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F. Sudweeks, H. Hrachovec and C. Ess (eds). Proceedings Cultural Attitudes Towards Communication and Technology 2010, Murdoch University, Australia, 420-427.

THE EFFECT OF CULTURE ON ONLINE LEARNING OREST KINASEVYCH Red River College Winnipeg, Canada

Abstract. The author is conducting survey research to identify possible effects of culture on online learning success. The research will consider the cultural dimension of uncertainty avoidance identified by Hofstede (2001). The research participants will be students at Canadian post-secondary institutions. The survey will ask learners about their perceptions of the online learning tools they had used, their own impressions of their learning success as influenced by the online learning tools, and information about their cultural values. This paper will outline the research underpinnings, approach, and expected results.

1. Problem Statement Online learning environments have grown in popularity and application in educational settings. Usage of these tools continues to grow, placing continued demand on instructional designers to develop appropriate applications of these information and communication technologies for the benefit of learners. The devices and their software did not necessarily arise with educational purposes in mind but they find their way into educational settings, nonetheless. In order to best support learner success, online tools must be subject to pedagogical consideration and effective instructional design. Designers of resources such as online learning environments are informed by the human cultures in which they function (Callahan 2005a; Callahan 2005b; Dormann & Chisalita 2002; van Heerden & van Greunen 2006; Hargittai & Shafer 2006). This enculturation is reflected in the resources the designers create. At the same time, the users of these resources approach them with their own cultural perspectives. If the cultures of the designers meet the cultural expectations of the users, the environments may be most effective. However, the many cultures and subcultures that animate human societies do not necessarily overlap so conveniently. In an increasingly globalized world, in increasingly diverse communities of individuals, the likelihood of cultural friction increases. It is into this global context that this research cautiously treads. This study will examine the relationships between the cultural backgrounds of post-secondary learners and their level of satisfaction with an online learning environment. The level of satisfaction will be considered in terms of the learnersâ€&#x; selfassessed academic outcome as well as their affective appraisal of an online learning environment with which they have interacted. The participants may be satisfied with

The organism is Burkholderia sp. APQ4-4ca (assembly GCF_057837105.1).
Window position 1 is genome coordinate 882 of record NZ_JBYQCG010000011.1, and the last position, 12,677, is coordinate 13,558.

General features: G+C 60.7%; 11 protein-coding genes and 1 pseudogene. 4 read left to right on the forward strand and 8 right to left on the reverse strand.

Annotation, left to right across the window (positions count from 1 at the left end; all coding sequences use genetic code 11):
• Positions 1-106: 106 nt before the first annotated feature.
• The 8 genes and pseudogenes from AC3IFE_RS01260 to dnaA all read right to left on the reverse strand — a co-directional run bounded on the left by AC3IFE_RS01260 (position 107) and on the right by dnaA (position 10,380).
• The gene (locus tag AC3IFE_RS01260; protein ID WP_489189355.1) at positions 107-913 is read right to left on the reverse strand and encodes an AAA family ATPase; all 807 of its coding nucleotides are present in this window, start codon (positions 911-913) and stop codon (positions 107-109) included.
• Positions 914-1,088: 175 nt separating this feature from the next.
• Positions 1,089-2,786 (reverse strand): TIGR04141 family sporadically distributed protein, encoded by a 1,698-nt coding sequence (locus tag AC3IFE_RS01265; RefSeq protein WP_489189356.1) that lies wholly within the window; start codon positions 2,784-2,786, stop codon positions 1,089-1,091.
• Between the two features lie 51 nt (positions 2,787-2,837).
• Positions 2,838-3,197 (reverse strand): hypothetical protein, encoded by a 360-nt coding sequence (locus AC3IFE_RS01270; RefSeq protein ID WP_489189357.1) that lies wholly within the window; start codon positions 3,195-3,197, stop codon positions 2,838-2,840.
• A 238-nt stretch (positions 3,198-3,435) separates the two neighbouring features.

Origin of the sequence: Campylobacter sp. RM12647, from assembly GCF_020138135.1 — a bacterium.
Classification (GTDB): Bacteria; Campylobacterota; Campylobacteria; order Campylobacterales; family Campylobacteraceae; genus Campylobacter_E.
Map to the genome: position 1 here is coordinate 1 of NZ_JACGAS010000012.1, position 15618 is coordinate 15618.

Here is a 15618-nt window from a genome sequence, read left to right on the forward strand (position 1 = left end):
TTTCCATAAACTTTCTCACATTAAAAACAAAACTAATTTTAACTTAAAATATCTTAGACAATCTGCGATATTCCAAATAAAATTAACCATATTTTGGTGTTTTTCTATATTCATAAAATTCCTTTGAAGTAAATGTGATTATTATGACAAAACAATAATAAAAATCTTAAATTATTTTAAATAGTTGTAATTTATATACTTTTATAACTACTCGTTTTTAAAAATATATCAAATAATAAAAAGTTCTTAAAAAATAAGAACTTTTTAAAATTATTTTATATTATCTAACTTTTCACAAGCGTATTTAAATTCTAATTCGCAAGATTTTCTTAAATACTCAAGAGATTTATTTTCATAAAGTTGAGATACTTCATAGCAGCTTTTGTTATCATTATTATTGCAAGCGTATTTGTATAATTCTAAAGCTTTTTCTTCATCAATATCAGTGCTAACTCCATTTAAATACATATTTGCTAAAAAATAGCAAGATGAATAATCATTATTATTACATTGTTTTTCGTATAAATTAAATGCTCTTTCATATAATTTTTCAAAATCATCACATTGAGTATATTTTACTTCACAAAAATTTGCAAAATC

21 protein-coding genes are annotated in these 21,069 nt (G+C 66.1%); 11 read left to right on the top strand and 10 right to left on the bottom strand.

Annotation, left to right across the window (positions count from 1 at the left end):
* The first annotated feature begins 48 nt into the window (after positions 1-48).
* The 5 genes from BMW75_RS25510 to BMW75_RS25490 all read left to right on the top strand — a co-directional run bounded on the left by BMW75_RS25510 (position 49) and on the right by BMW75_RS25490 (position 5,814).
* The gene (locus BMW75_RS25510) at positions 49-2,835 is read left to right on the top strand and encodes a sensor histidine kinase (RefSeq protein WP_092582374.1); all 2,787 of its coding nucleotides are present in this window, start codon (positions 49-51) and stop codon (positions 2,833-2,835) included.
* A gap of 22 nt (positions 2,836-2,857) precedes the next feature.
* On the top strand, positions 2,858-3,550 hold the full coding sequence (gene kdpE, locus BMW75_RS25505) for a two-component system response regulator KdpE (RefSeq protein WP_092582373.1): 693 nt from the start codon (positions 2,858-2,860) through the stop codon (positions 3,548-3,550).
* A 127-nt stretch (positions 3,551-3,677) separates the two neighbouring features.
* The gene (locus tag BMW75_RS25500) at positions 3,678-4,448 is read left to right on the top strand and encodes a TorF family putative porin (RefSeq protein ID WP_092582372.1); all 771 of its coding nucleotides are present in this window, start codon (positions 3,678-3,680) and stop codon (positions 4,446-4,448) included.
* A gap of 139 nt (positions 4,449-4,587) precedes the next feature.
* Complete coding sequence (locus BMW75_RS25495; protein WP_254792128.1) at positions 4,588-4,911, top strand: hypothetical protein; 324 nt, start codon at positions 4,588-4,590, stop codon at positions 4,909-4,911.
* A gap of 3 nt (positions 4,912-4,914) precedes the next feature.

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CATaC 2010 Proceedings  

Proceedings of the seventh international conference on Cultural Attitudes Towards Technology and Communication, June 15-18 2010, Vancouver,...

CATaC 2010 Proceedings  

Proceedings of the seventh international conference on Cultural Attitudes Towards Technology and Communication, June 15-18 2010, Vancouver,...

Profile for catac
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